For purposes of analysis of the impact on industrial process control, the sources of a PID input error (deviation between the true process variable and the measurement signal) and a PID output error (deviation between valve-VFD signal and actual stroke-speed) are (Measurement-Valve-Errors.pdf):
(7) Backlash (deadband)
Offset, drift, and nonlinearity affect measurement accuracy, the difference in the peak of a distribution of measurements from the true value. The remaining terms (4) => (10) affect the precision of the measurement, which can be viewed as multiple of the standard deviation.
Offset is a fixed bias from setpoint often the result of the tolerance of sensor, transmitter, or calibration method. The biggest tolerance error is typically associated with the sensor. For example, when a thermocouple or pH electrode is replaced, there may be an offset of 2 degrees Centigrade and 0.2 pH, respectively. Factory calibrations can quantify the offset, and the grade, design, and quality control during manufacturing can minimize the offset. More insidious are tolerance errors introduced by calibration standards that have deteriorated (e.g. poorly regulated temperature baths and contaminated buffer solutions).
Drift can be viewed as a shifting offset over a relatively long period of time (months or years). Thus a thermocouple and pH electrode may drift 5 degrees and 0.5 pH units per year. For pH electrodes, an offset of 100 or millivolts at 7 pH (millivolts at 7 pH should be zero) is a sign the electrode should be replaced.
Nonlinearity shows up as an error that is a consistent function of size of the process variable or manipulated variable. Adjustment of equation coefficients for the sensor in use (sensor matching) in smart temperature transmitters can compensate for the nonlinearity of the sensor and eliminate the tolerance error. If you also consider a differential head flow meter has the square root extracted in a DP transmitter and a nonlinear function of radiation received versus level for a point source nuclear level device is compensated by signal characterization, the measurement error seen today from nonlinearities is rather minimal and limited to special cases. For control valves, the nonlinearity between the stroke and signal is negligible unless deliberately imposed by signal characterization to compensate for the valve characteristic and system curve. Similarly, the nonlinearity between the pH signal and the actual pH is not significant unless signal characterization is used to compensate for the titration curve.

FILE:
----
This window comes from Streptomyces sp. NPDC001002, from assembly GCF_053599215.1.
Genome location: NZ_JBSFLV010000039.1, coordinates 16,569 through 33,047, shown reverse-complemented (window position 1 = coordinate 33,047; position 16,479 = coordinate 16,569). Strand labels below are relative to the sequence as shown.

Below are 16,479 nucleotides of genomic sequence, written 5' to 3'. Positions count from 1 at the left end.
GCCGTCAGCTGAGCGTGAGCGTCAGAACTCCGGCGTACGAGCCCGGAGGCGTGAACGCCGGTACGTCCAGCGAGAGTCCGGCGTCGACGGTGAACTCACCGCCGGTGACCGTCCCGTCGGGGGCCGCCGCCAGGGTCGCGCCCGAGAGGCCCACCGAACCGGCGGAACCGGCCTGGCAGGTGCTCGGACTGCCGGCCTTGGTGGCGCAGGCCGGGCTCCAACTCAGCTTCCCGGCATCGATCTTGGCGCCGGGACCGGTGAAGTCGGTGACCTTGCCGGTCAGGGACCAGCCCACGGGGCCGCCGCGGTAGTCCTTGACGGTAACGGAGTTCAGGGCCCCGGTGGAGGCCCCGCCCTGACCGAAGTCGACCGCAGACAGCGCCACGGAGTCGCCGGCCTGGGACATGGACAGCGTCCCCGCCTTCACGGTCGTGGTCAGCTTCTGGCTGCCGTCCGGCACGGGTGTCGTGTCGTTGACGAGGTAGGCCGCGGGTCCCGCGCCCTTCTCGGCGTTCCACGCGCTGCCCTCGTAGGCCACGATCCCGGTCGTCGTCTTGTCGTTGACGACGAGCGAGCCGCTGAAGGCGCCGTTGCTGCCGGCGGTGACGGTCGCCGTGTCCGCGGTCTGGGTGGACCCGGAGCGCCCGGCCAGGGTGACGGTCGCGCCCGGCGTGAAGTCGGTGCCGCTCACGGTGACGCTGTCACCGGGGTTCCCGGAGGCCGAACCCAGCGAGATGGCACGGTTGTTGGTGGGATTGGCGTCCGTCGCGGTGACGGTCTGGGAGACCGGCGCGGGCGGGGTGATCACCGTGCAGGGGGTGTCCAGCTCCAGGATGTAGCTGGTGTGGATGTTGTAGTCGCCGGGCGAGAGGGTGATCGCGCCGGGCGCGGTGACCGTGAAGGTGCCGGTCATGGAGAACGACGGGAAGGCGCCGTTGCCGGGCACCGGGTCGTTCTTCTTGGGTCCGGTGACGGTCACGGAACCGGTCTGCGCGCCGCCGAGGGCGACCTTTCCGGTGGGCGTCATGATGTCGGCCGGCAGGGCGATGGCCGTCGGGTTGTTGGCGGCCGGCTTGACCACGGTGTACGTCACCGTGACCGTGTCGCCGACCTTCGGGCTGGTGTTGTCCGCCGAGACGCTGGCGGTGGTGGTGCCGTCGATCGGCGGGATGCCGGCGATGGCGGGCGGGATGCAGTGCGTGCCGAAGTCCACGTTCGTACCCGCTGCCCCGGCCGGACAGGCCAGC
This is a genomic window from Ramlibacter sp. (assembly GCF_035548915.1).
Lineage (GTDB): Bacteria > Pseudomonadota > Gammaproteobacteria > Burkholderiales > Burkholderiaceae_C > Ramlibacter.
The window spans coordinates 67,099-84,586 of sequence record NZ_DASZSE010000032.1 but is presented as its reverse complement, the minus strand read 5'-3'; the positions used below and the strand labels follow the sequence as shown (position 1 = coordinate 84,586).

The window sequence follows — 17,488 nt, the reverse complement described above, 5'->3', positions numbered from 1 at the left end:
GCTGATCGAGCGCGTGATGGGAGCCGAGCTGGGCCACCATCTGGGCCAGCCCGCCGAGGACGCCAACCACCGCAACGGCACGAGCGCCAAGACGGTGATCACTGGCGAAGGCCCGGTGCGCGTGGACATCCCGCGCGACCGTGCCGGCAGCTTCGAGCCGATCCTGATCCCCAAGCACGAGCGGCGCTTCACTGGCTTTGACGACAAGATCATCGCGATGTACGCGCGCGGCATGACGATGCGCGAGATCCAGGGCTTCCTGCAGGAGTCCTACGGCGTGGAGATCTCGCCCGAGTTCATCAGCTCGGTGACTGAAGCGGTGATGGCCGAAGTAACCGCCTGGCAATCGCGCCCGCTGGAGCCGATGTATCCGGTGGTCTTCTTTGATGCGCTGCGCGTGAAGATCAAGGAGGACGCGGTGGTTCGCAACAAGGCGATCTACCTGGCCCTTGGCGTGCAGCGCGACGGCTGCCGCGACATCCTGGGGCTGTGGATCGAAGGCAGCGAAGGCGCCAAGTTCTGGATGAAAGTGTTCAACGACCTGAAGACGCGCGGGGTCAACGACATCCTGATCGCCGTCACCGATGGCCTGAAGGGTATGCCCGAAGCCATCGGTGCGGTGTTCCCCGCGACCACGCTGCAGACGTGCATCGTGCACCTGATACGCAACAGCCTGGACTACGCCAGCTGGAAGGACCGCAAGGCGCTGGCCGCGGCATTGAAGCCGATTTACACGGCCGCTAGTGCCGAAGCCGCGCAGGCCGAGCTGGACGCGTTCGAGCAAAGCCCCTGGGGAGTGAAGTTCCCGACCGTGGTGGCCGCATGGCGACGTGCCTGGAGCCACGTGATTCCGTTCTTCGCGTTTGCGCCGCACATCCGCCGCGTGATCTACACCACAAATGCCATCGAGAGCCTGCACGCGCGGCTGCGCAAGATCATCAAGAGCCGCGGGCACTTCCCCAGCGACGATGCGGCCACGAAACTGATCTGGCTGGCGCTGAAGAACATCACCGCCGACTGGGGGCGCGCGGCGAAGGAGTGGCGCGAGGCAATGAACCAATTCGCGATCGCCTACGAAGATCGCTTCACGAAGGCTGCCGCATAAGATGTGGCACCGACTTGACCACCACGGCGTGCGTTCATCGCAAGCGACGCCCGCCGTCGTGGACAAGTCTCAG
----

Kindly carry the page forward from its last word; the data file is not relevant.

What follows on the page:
Interference can be classified as any change in process and installation conditions that cause an offset. Interference is typically a shifting offset over a relatively short period of time (hours or days). The Nov 25 blog titled “Secret Installation Effects” describes some of the more common interferences. Smart transmitters and smart positioners (digital valve controllers) have done a remarkable job at addressing these errors in recent years.
Very short term process interferences can show us as noise. If the noise is much less than the loop deadtime, it can be adequately attenuated by a transmitter damping adjustment or signal filter. Another common source of noise is electromagnetic interference and fluctuating ground potentials (significant problems for thermocouples and pH electrodes).
Hysteresis is the maximum bow between the complete traverses of the signal or stroke in both directions. Hysteresis is normally seen in diaphragm actuators and valves or any device that stores and release energy or mass, depending on the direction of the change.